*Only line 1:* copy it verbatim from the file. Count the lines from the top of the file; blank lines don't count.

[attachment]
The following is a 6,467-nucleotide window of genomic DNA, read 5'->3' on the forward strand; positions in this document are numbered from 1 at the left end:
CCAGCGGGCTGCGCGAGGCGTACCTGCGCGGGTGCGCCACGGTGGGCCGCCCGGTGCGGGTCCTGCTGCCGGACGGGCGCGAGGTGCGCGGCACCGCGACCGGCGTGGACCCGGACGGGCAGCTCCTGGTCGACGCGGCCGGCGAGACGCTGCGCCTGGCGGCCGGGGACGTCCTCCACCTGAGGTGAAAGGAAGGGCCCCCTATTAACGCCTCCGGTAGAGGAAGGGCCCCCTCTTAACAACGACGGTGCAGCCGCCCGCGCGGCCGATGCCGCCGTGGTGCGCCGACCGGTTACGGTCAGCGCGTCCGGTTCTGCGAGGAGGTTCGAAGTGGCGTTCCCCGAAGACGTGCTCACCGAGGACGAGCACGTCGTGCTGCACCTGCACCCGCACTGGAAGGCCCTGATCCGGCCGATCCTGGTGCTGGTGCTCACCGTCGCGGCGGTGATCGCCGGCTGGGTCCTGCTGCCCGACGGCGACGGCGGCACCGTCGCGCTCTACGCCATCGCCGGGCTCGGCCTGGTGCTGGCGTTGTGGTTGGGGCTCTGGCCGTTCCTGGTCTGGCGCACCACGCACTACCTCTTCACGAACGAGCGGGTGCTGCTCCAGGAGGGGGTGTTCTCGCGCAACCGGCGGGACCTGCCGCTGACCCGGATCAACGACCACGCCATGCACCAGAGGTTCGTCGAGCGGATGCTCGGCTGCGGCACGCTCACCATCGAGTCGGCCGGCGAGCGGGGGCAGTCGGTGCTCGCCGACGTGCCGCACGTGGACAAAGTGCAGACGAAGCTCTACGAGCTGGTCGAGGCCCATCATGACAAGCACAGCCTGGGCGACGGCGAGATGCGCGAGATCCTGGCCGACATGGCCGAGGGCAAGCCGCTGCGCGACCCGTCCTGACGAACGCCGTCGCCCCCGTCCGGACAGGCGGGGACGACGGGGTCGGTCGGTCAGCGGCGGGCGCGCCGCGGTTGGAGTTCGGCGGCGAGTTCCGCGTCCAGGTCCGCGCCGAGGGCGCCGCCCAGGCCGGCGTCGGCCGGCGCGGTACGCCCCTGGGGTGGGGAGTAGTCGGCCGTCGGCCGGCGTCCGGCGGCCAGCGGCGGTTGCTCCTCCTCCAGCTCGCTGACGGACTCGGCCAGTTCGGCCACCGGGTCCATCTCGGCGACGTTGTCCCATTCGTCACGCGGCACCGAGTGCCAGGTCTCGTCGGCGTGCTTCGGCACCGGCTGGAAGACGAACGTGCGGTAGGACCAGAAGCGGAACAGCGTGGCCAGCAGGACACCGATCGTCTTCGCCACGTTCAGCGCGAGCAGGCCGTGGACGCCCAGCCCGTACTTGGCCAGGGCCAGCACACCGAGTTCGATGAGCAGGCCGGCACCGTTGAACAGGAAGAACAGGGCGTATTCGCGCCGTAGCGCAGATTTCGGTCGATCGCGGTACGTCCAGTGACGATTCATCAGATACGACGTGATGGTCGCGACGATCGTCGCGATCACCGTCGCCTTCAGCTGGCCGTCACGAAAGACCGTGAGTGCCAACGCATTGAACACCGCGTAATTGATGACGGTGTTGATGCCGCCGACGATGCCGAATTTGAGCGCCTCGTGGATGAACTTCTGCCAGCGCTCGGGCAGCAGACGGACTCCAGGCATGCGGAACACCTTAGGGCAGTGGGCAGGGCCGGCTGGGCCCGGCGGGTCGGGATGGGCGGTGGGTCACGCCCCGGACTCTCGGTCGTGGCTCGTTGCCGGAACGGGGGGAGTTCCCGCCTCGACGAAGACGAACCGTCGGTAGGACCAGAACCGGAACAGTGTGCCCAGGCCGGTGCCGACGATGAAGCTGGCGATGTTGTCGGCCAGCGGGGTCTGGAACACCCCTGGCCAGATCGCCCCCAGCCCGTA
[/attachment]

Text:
The following is a 6,467-nucleotide window of genomic DNA, read 5'->3' on the forward strand; positions in this document are numbered from 1 at the left end: